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Medicaid and work requirements

Series Title(s):
Issue brief (Henry J. Kaiser Family Foundation)
Author(s):
Musumeci, MaryBeth, author
Contributor(s):
Henry J. Kaiser Family Foundation, issuing body.
Publication:
Menlo Park, CA : Henry J. Kaiser Family Foundation, March 2017
Language(s):
English
Format:
Text
Subject(s):
Eligibility Determination
Employment
Medicaid
Adult
Medicaid -- legislation & jurisprudence
State Government
Humans
United States
Centers for Medicare & Medicaid Services (U.S.)
Genre(s):
Technical Report
Abstract:
Recently, policymakers have been discussing whether work requirements should have a place in the Medicaid program. In the last three years, some states have proposed mandatory or voluntary work programs as part of their Section 1115 Medicaid expansion waiver applications. To date, the Centers for Medicare and Medicaid Services (CMS) has not approved any state's request to require that Medicaid beneficiaries work as a condition of eligibility, on the basis that such a provision would not further the program's purposes of promoting health coverage and access. Some states have created voluntary job training and referral programs for Medicaid adults, but CMS has noted that these are state-run programs separate from the approved expansion waivers. On March 14, 2017, CMS signaled a change in this policy in a letter to state governors indicating that it will use Section 1115 authority to approve provisions related to "training, employment, and independence." Additionally, on March 20, 2017, the House released a manager's amendment proposing policy changes to the American Health Care Act (AHCA), including a state option to condition Medicaid eligibility for nondisabled, nonelderly, nonpregnant adults upon satisfaction of a work requirement (see Table 1). In general, work is an important societal goal, and Medicaid can play a key role in ensuring that people who are able to work have the necessary supports, such as health coverage, to do so. However, conditioning eligibility for health coverage on satisfying a work requirement, and terminating health coverage for those who are unable to comply, could penalize the people who most need these supports. Such policies, whether administratively through waivers or through legislation, would be a fundamental change to the Medicaid program. This issue brief reviews the current status of states' Section 1115 waiver requests relating to Medicaid work requirements (see Table 2) and identifies key policy questions to consider in terms of the impact on beneficiaries, states, and other stakeholders.
Copyright:
Reproduced with permission of the copyright holder. Further use of the material is subject to CC BY license. (More information)
Extent:
1 online resource (1 PDF file (6 pages)).
NLM Unique ID:
101707666 (See catalog record)
Series Title(s):
Issue brief (Henry J. Kaiser Family Foundation)
Author(s):
Musumeci, MaryBeth, author
Contributor(s):
Henry J. Kaiser Family Foundation, issuing body.
Publication:
Menlo Park, CA : Henry J. Kaiser Family Foundation, March 2017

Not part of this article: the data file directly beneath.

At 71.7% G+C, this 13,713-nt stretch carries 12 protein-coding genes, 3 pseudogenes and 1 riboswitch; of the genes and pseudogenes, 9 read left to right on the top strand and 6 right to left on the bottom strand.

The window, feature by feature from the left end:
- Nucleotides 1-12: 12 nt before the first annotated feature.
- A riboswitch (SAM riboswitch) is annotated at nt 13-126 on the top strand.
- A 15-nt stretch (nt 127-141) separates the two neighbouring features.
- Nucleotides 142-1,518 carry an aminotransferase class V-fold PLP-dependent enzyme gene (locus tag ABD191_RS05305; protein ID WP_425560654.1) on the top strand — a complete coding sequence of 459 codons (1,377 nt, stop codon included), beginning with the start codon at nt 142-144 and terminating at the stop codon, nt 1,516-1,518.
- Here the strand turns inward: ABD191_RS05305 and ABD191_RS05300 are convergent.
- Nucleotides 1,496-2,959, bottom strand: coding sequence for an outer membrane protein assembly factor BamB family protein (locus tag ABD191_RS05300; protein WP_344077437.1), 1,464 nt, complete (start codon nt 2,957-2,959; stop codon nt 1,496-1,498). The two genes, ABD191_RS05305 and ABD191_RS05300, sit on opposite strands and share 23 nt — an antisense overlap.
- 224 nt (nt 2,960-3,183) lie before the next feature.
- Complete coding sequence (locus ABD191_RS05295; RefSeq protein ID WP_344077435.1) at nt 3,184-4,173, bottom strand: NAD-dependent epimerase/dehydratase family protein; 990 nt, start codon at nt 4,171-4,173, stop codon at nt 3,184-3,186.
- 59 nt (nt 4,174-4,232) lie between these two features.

Language(s):
English
Format:
Text
Subject(s):
Eligibility Determination
Employment
Medicaid
Adult
Medicaid -- legislation & jurisprudence
State Government
Humans
United States
Centers for Medicare & Medicaid Services (U.S.)
Genre(s):
Technical Report
Abstract:
Recently, policymakers have been discussing whether work requirements should have a place in the Medicaid program. In the last three years, some states have proposed mandatory or voluntary work programs as part of their Section 1115 Medicaid expansion waiver applications. To date, the Centers for Medicare and Medicaid Services (CMS) has not approved any state's request to require that Medicaid beneficiaries work as a condition of eligibility, on the basis that such a provision would not further the program's purposes of promoting health coverage and access. Some states have created voluntary job training and referral programs for Medicaid adults, but CMS has noted that these are state-run programs separate from the approved expansion waivers. On March 14, 2017, CMS signaled a change in this policy in a letter to state governors indicating that it will use Section 1115 authority to approve provisions related to "training, employment, and independence." Additionally, on March 20, 2017, the House released a manager's amendment proposing policy changes to the American Health Care Act (AHCA), including a state option to condition Medicaid eligibility for nondisabled, nonelderly, nonpregnant adults upon satisfaction of a work requirement (see Table 1). In general, work is an important societal goal, and Medicaid can play a key role in ensuring that people who are able to work have the necessary supports, such as health coverage, to do so. However, conditioning eligibility for health coverage on satisfying a work requirement, and terminating health coverage for those who are unable to comply, could penalize the people who most need these supports. Such policies, whether administratively through waivers or through legislation, would be a fundamental change to the Medicaid program. This issue brief reviews the current status of states' Section 1115 waiver requests relating to Medicaid work requirements (see Table 2) and identifies key policy questions to consider in terms of the impact on beneficiaries, states, and other stakeholders.
Copyright:
Reproduced with permission of the copyright holder. Further use of the material is subject to CC BY license. (More information)
Extent:
1 online resource (1 PDF file (6 pages)).
NLM Unique ID:
101707666 (See catalog record)